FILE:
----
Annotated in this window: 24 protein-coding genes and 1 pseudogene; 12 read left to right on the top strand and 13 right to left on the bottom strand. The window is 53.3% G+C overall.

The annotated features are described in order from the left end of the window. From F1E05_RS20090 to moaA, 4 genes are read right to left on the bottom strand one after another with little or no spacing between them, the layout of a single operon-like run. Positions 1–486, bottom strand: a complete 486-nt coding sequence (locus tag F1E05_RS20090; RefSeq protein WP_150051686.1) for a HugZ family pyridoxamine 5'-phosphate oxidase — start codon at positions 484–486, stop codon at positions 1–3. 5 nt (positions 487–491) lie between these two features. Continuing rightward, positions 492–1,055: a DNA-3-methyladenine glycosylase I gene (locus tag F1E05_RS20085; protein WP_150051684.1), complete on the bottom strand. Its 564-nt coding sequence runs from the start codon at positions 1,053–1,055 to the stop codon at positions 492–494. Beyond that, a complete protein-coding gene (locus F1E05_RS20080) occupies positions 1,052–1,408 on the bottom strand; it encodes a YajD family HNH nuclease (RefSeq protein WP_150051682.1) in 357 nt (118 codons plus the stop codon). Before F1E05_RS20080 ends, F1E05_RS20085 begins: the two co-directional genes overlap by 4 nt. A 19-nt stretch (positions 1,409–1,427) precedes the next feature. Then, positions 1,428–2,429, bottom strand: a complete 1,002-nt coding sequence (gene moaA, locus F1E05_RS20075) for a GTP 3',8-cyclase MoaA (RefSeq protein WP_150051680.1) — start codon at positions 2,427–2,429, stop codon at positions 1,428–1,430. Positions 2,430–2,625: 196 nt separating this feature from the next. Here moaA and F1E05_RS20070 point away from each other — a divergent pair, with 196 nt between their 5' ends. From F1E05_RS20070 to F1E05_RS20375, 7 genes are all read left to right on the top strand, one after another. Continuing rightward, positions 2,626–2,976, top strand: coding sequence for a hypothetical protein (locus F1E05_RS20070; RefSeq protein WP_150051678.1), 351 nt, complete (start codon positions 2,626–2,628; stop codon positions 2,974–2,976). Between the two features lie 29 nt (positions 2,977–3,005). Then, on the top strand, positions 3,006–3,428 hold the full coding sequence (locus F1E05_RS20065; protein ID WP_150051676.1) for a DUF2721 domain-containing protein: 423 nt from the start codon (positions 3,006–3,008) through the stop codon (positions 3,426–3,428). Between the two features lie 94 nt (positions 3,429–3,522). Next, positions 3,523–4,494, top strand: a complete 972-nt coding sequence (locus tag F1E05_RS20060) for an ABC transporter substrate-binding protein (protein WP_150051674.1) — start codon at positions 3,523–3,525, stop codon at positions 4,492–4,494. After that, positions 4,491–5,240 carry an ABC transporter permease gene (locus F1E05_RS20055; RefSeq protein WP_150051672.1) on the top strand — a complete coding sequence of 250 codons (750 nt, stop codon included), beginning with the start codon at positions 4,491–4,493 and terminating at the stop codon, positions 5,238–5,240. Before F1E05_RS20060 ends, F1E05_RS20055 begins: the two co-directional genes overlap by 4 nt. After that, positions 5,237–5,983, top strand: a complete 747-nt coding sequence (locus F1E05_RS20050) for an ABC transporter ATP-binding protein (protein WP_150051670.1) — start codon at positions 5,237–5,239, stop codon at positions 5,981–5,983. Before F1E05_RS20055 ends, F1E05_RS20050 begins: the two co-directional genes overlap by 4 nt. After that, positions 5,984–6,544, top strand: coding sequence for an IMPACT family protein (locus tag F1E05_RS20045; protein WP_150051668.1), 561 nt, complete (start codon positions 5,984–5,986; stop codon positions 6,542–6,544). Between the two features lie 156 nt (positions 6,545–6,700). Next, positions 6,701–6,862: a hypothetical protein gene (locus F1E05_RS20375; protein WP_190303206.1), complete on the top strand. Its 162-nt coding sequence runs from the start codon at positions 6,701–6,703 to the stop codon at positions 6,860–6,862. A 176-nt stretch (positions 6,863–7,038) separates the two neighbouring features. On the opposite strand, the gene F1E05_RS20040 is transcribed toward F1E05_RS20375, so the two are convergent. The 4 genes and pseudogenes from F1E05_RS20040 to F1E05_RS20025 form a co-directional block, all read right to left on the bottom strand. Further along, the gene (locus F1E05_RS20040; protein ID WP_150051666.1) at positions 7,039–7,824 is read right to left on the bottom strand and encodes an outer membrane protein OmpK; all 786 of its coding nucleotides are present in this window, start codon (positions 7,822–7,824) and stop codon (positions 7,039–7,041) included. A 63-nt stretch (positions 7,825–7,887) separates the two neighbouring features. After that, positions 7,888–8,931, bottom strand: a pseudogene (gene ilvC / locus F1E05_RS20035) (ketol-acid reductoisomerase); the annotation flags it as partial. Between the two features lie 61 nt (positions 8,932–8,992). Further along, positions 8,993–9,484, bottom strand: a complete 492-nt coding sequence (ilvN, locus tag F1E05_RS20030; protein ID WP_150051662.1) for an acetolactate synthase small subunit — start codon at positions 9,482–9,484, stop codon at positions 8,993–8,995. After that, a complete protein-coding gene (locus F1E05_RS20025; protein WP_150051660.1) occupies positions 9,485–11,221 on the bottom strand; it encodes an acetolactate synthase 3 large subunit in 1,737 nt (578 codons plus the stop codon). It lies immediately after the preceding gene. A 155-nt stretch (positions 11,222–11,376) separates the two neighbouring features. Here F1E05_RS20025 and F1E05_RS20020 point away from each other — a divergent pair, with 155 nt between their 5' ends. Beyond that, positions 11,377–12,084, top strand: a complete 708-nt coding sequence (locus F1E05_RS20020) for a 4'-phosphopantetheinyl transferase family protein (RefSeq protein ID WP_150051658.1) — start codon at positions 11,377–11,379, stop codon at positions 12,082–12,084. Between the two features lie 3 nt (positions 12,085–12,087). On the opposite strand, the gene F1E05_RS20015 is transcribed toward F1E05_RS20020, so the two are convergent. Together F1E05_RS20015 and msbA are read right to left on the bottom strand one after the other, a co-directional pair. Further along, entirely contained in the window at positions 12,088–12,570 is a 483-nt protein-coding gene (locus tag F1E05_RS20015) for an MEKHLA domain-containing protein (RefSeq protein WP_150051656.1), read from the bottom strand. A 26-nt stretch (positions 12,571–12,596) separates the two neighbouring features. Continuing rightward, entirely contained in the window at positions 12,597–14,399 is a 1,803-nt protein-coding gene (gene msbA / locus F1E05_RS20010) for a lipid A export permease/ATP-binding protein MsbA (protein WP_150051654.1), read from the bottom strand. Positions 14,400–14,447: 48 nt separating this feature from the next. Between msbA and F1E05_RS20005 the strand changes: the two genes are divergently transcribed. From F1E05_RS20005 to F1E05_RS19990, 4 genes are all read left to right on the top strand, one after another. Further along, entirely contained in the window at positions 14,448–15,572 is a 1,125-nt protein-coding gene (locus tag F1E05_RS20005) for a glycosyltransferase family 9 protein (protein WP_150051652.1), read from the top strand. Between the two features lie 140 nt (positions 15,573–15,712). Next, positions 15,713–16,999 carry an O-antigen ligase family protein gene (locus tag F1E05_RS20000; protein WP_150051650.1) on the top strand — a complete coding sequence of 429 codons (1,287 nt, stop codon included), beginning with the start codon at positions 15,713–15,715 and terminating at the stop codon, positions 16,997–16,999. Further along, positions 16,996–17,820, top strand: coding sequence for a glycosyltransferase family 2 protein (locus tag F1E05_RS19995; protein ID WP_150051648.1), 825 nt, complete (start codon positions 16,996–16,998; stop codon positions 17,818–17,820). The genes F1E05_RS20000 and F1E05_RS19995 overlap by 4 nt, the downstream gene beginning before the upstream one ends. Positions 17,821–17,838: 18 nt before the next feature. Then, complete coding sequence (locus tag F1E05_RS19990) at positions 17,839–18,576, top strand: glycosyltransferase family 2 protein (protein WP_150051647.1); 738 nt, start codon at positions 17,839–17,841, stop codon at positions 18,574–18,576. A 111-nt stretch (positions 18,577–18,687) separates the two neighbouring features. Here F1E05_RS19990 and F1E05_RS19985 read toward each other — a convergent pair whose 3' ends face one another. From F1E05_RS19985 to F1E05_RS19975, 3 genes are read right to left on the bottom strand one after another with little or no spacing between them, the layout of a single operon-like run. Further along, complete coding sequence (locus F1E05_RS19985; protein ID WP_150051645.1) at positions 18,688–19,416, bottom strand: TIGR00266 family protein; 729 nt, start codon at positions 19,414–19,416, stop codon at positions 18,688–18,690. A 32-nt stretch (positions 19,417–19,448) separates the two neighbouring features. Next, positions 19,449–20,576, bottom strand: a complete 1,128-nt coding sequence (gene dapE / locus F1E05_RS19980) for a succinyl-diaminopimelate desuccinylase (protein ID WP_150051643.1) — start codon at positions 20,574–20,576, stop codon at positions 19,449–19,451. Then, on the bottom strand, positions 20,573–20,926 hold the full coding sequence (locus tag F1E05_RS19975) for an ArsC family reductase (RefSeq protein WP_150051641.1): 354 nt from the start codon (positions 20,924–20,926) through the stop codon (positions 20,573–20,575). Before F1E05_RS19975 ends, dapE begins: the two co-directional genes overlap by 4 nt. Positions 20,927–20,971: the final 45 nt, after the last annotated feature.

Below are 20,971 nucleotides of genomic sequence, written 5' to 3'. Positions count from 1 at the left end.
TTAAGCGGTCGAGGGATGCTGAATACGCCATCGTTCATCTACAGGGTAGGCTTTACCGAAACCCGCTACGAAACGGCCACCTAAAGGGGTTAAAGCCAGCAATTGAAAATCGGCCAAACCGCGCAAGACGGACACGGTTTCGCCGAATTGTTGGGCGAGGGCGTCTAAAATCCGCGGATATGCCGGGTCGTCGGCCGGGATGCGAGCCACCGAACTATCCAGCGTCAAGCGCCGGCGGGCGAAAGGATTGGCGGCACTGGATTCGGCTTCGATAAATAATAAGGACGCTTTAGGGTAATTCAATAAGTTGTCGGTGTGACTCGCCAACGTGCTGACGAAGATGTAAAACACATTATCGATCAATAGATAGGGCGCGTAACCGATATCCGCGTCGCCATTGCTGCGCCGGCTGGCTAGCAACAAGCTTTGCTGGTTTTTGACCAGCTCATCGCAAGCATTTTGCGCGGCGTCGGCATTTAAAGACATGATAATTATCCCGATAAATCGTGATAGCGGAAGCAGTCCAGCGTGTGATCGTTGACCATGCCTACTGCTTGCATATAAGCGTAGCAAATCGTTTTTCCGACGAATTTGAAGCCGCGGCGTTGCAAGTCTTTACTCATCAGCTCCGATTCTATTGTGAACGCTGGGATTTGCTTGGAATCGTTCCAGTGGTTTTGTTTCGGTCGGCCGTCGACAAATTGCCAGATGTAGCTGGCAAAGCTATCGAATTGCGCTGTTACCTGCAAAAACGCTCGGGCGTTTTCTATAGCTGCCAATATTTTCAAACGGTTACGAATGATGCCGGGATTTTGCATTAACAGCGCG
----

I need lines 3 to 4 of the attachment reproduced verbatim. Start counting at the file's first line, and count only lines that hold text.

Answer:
Below are 20,971 nucleotides of genomic sequence, written 5' to 3'. Positions count from 1 at the left end.
TTAAGCGGTCGAGGGATGCTGAATACGCCATCGTTCATCTACAGGGTAGGCTTTACCGAAACCCGCTACGAAACGGCCACCTAAAGGGGTTAAAGCCAGCAATTGAAAATCGGCCAAACCGCGCAAGACGGACACGGTTTCGCCGAATTGTTGGGCGAGGGCGTCTAAAATCCGCGGATATGCCGGGTCGTCGGCCGGGATGCGAGCCACCGAACTATCCAGCGTCAAGCGCCGGCGGGCGAAAGGATTGGCGGCACTGGATTCGGCTTCGATAAATAATAAGGACGCTTTAGGGTAATTCAATAAGTTGTCGGTGTGACTCGCCAACGTGCTGACGAAGATGTAAAACACATTATCGATCAATAGATAGGGCGCGTAACCGATATCCGCGTCGCCATTGCTGCGCCGGCTGGCTAGCAACAAGCTTTGCTGGTTTTTGACCAGCTCATCGCAAGCATTTTGCGCGGCGTCGGCATTTAAAGACATGATAATTATCCCGATAAATCGTGATAGCGGAAGCAGTCCAGCGTGTGATCGTTGACCATGCCTACTGCTTGCATATAAGCGTAGCAAATCGTTTTTCCGACGAATTTGAAGCCGCGGCGTTGCAAGTCTTTACTCATCAGCTCCGATTCTATTGTGAACGCTGGGATTTGCTTGGAATCGTTCCAGTGGTTTTGTTTCGGTCGGCCGTCGACAAATTGCCAGATGTAGCTGGCAAAGCTATCGAATTGCGCTGTTACCTGCAAAAACGCTCGGGCGTTTTCTATAGCTGCCAATATTTTCAAACGGTTACGAATGATGCCGGGATTTTGCATTAACAGCGCG